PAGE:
The theme for the tenth set of resources is local heritage.
Use the following links to easily jump to sections of this web page:
We hope you enjoy the content, are inspired to get creative and active too. We would love to hear from you, so please let us know how you get on with the resources. Email your feedback and pictures to us.
Gheluvelt Park opened in 1922. The park commemorates the role of the Worcestershire 2nd Battalion in the Battle of Gheluvelt during World War One. The Battle of Gheluvelt took place in 1914, near Ypres in Belgium.
Follow this link to read more about the Battle of Gheluvelt, and the vital role played by the 2nd Battalion.
The Pump House is on Waterworks Road, Worcester, next to Gheluvelt Park.
It was a crucial part of the city’s waterworks, providing clean drinking water.
Step back in time to relive Charles II’s escape from the city following the Battle of Worcester in 1651. As Cromwell’s Parliamentary forces arrived, Charles fled through the back doors of his lodgings and left the city by St Martin’s Gate. Read more here.
Did you know the King Charles pub in New Street housed the fugitive king’s lodgings before his escape? Follow this link to learn more about the pub.
See if you can find local place names hidden in sentences in our quiz! Each sentence contains the name of a local town or village. The letters are in their correct sequence, but are split between two or more words – making them tricky to spot!
For example: “Ice cuBES FOR Drinks can be obtained from the bar”. The hidden place name is Besford. See how many you can find!
A £20 million Environment Agency scheme in Worcestershire is aiming to reopen around 150 miles of the river Severn, making it easier for endangered fish to reach their spawning grounds. Many fish were affected when weirs were installed which hampered their passage to migration spawning areas.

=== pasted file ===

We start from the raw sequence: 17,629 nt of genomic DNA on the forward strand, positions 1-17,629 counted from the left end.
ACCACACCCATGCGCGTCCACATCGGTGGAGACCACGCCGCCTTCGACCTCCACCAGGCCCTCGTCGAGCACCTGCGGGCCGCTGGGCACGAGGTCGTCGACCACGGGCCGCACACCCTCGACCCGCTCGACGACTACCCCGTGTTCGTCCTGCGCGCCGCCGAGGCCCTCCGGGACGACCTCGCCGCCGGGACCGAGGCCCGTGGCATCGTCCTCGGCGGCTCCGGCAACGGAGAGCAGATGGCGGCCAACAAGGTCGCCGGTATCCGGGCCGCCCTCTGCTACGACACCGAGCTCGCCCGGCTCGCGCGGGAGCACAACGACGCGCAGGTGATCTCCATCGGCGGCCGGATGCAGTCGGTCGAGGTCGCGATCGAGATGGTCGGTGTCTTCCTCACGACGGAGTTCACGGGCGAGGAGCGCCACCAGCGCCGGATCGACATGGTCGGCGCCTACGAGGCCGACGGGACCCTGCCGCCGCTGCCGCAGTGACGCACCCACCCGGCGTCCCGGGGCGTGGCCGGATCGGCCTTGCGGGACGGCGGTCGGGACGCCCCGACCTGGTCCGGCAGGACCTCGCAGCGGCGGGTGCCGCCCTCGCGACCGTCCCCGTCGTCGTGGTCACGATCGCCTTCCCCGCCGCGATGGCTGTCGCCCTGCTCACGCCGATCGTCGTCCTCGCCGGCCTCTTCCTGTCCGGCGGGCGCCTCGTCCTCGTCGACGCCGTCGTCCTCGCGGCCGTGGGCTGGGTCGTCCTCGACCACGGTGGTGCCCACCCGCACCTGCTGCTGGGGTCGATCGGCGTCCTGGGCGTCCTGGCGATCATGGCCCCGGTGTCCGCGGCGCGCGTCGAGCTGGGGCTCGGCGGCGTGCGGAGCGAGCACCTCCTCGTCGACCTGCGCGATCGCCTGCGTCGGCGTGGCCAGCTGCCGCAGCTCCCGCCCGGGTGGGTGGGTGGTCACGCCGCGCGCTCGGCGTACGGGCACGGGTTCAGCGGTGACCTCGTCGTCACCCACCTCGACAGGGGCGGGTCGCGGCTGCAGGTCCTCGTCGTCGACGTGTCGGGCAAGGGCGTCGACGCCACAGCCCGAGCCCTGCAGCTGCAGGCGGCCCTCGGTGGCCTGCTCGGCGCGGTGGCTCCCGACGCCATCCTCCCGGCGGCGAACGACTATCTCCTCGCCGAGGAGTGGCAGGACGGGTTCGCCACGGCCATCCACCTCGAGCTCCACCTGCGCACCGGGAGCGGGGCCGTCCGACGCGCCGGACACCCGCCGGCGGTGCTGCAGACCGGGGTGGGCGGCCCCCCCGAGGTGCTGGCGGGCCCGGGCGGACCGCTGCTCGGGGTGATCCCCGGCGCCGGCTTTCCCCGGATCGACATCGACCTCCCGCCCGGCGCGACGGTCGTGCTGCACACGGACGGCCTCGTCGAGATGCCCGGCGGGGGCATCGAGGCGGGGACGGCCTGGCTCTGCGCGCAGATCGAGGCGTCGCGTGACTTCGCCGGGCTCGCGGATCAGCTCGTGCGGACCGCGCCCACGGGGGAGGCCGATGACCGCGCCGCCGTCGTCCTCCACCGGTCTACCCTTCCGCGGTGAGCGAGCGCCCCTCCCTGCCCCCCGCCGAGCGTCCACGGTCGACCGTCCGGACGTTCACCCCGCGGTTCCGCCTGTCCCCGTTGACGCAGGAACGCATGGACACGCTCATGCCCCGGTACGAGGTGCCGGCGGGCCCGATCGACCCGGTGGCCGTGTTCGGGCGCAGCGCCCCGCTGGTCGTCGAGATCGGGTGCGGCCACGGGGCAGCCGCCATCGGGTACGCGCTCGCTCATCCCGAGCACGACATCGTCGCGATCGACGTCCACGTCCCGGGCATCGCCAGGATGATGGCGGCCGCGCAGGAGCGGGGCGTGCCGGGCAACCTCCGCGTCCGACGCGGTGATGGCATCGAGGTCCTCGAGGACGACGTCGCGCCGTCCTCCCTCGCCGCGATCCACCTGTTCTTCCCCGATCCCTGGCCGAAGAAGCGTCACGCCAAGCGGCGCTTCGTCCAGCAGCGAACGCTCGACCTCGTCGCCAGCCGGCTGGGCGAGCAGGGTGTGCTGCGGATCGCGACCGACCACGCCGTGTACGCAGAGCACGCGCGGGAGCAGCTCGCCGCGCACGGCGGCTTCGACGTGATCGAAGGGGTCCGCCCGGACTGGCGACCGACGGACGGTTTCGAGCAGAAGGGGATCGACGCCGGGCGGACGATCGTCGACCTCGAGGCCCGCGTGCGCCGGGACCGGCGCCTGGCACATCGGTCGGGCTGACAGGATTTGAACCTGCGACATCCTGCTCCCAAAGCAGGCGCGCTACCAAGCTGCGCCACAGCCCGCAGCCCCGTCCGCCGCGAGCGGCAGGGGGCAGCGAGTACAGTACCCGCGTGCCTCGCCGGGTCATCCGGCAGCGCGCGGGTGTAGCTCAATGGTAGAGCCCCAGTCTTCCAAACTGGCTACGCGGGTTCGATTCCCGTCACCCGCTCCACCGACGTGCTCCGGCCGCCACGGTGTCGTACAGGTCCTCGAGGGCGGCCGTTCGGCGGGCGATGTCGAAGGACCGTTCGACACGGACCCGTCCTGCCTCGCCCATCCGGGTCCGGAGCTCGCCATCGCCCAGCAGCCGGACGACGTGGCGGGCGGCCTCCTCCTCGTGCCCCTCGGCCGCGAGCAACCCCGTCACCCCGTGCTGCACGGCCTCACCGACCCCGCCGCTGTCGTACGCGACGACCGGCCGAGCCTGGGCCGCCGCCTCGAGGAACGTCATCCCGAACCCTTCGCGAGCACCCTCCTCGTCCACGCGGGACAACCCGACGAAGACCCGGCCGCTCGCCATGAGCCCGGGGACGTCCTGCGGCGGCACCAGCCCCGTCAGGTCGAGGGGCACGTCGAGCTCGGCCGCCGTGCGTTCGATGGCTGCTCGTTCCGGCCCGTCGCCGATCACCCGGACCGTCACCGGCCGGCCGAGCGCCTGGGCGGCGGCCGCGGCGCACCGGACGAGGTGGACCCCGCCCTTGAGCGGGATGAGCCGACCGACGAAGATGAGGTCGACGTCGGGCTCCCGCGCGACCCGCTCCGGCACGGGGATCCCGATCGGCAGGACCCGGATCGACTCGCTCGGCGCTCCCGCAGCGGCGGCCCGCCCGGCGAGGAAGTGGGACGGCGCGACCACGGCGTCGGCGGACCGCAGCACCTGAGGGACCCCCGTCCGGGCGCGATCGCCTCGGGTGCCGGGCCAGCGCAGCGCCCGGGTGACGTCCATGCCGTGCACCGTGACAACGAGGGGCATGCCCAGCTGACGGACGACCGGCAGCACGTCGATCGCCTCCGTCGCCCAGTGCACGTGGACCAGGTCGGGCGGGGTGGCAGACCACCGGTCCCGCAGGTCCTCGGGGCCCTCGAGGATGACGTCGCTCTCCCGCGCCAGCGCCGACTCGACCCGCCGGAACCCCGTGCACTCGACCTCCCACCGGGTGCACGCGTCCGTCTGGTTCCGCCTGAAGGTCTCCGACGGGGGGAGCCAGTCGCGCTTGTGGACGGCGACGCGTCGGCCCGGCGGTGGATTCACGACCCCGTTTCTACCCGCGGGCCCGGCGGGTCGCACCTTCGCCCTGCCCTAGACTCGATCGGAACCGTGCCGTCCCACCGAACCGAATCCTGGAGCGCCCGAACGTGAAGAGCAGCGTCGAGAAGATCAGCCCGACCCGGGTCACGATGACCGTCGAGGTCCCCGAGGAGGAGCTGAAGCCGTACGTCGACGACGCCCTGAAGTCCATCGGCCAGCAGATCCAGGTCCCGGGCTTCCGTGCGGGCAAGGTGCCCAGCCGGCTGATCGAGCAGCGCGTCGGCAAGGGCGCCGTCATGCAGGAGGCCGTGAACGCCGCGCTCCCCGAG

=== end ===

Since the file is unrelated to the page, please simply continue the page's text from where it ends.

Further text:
Four fish passes will be installed, allowing fish to travel past the current blockages. The project also involves the building of a fish viewing gallery at Diglis Weir in Worcester.
It is hoped the project will support the survival of locally-threatened twaite and allis shad, which hundreds of years ago were a staple food in the court of Henry III.
Read an excerpt of this evocative poem which celebrates the beauty of the Malvern Hills. Follow this link for the full piece.
The Malvern Hills be green some days
And some days purple-blue,
There never was the like of them
The whole of England through.
From Hanley straight into the Wells
And there the hills they meet your gaze
Against the evening light.
Sir Edward Elgar is famed as one of the great English composers, and his work was often inspired by the landscape around the Malverns. Travel The Elgar Route and discover some of the beautiful landscape and local heritage of Worcestershire. Find out more: www.visitthemalverns.org/things-to-do/leisure-drives/elgar-route
Learn about the houses lived in by Elgar with this fascinating article on the National Trust’s website: www.nationaltrust.org.uk/the-firs/features/the-houses-of-edward-elgar